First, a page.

Williams is said to be named after the Williams River which flows nearby but more than likely, the name honors King William IV, who reigned in the United Kingdom from June 1830 until June 1837. The river was discovered by Captain Thomas Bannister in 1831 while leading the first overland expedition from the Swan River Colony to King George Sound (now Albany), and was first shown on an 1833 map.

The first claims on land in the area occurred in 1832, in 1835 a party led by Governor James Stirling and John Septimus Roe surveyed a route joining King George Sound with York via Williams to encourage inland settlement. No settlement occurred until after Lieutenant Henry Bunbury explored the region in 1836.

After the building of Albany Highway by convicts in the 1850s, Williams became an important stopover point for passengers and changing of horses and became the main centre in the district. The Williams Hotel was erected in 1871, and a Road Board (predecessor to the current Shire Council) first convened in 1877.

In early 1898 the population of the town was 55, 30 males and 25 females. Now, around 1,000 people live in the shire with some 400 or so living in the town. Later the same year the local Agricultural Hall was opened by Frederick Piesse, it was built at a cost of £250 granted by Parliament.
The original town had been built on the Albany side of the river, but was subject to increasing floods due to the clearing of the land for intensive farming, therefore the town was relocated to the Perth side of the bridge. The town site was surveyed in 1905 and most of the buildings in the present town site were constructed after that time.

Today the town is a centre for the wool, cattle and coarse grains industry, and serves as a stopping point on the Albany Highway. A heritage trail takes visitors past some of Williams’s historic buildings and nearby wildflower stands and dryandra forests are also attractions. One unusual feature is the Jesse Martin museum, a historic village and memorabilia collection constructed by a local farmer on his own property from old shops and post offices on the verge of being demolished in country towns, as well as barns full of old cars and farm machinery.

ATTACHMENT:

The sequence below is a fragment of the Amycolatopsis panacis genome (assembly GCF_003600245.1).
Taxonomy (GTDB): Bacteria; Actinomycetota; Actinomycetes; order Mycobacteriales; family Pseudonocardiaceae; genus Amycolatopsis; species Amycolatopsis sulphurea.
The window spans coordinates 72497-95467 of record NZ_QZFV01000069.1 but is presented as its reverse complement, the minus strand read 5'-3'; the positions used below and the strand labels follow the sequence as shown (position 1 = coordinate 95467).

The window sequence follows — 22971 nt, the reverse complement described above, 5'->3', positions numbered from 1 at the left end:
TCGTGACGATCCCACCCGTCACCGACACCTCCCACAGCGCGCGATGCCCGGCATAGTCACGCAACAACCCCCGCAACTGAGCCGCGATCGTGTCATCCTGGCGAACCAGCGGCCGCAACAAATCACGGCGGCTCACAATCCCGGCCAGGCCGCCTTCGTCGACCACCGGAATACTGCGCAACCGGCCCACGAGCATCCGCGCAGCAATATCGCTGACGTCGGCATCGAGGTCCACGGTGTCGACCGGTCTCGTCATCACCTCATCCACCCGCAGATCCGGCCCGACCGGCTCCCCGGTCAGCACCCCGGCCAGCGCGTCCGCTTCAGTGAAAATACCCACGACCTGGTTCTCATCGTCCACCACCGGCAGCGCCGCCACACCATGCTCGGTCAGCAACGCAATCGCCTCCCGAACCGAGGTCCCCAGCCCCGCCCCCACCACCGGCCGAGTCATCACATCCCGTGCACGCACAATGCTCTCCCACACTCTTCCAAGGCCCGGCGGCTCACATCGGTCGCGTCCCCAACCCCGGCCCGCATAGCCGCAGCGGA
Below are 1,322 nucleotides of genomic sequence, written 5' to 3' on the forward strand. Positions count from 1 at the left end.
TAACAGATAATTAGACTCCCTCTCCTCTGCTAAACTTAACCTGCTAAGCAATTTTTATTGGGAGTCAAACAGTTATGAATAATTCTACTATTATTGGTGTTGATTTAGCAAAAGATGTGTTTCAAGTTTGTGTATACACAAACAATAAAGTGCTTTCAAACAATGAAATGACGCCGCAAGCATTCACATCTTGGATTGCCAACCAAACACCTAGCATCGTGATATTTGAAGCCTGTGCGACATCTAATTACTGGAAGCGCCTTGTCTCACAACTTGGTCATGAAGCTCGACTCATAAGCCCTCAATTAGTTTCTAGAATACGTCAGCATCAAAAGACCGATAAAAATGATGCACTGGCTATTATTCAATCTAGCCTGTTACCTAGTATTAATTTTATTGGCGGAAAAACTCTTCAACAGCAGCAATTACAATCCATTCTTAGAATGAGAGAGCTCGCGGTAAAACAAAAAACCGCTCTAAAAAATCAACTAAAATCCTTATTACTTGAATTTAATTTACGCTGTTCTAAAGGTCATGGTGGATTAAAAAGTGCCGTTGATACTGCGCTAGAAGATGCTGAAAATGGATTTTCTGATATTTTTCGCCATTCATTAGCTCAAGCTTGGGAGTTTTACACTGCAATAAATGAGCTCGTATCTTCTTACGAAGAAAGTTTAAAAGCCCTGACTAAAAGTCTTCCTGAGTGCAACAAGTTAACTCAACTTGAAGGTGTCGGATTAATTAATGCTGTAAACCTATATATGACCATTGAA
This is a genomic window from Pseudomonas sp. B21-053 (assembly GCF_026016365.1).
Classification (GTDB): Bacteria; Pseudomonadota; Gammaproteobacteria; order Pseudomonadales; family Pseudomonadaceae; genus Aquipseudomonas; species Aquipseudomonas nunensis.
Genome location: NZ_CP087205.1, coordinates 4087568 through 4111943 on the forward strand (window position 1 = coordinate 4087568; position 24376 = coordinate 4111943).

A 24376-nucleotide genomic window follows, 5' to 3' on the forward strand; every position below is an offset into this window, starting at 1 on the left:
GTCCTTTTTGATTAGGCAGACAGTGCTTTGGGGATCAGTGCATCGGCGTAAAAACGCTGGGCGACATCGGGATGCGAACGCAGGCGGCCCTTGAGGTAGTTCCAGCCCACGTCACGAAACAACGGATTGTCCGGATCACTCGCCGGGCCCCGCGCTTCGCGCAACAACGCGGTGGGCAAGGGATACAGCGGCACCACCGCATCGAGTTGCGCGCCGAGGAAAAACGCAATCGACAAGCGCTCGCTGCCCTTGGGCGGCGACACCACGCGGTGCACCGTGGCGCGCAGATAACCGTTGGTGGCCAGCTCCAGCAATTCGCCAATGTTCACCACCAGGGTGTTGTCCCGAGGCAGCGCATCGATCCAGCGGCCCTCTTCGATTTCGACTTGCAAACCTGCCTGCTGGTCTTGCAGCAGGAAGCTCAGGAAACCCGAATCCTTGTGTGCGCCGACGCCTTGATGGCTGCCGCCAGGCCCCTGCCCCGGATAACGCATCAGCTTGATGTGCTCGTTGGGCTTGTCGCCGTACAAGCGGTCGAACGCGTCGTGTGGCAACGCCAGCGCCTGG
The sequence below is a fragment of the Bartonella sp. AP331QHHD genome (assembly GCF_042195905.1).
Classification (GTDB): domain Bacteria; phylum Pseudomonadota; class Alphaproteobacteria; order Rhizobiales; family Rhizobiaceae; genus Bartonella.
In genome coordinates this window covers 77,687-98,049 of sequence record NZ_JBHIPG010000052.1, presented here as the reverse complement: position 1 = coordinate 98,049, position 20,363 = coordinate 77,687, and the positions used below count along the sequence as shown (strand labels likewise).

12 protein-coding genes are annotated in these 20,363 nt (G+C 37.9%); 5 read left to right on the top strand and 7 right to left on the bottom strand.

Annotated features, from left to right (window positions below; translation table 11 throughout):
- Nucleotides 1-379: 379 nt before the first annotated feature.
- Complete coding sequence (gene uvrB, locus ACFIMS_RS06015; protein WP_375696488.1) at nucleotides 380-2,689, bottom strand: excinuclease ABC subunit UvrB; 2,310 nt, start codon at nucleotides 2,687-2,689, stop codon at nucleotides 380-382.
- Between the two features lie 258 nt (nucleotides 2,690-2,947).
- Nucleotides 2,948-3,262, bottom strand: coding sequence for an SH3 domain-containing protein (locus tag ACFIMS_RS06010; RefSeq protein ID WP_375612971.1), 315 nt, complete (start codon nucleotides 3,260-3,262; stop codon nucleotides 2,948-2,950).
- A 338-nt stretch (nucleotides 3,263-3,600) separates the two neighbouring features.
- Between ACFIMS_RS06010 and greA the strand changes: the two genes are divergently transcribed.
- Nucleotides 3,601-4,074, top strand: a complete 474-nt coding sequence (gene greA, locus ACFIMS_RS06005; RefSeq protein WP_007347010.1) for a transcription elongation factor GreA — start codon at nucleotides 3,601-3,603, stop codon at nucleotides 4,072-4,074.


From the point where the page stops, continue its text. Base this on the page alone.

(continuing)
Places to see

•Visit the Jesse Martin Museum. This unique collection of memorabilia from the Williams district (and others) has been compiled by passionate local farmer, Jesse Martin. The project began in 1976, with the building of a replica inn, complete with original fittings, and has grown to encompass a general store and other replica buildings as well as farm machinery. Located on the family farm, this private collection is available for viewing by appointment. A donation to Cancer Research is asked as entry fee.

•Follow the Williams Heritage Trail. Developed by the Williams Historical Society, Williams District High School and Williams Shire Council, the trail explores early settlement areas. It has two sections: a 1km walk around the townsite and a 35km scenic drive to Quindanning.

•Check out the Williams Woolshed. This innovative, interactive and interpretive tourism complex represents ‘a wool story’. The Williams Woolshed showcases sheep shearing, regional wines, food, art educational programs and wool products. The Williams Woolshed also houses the local visitor centre.

•Located on the banks of the picturesque Williams River, Lions Park is a pleasant spot for a barbecue or picnic for travelers and locals.

•Take a relaxing walk or cycle on the cycle-way that begins at the Shell Roadhouse and runs along the river.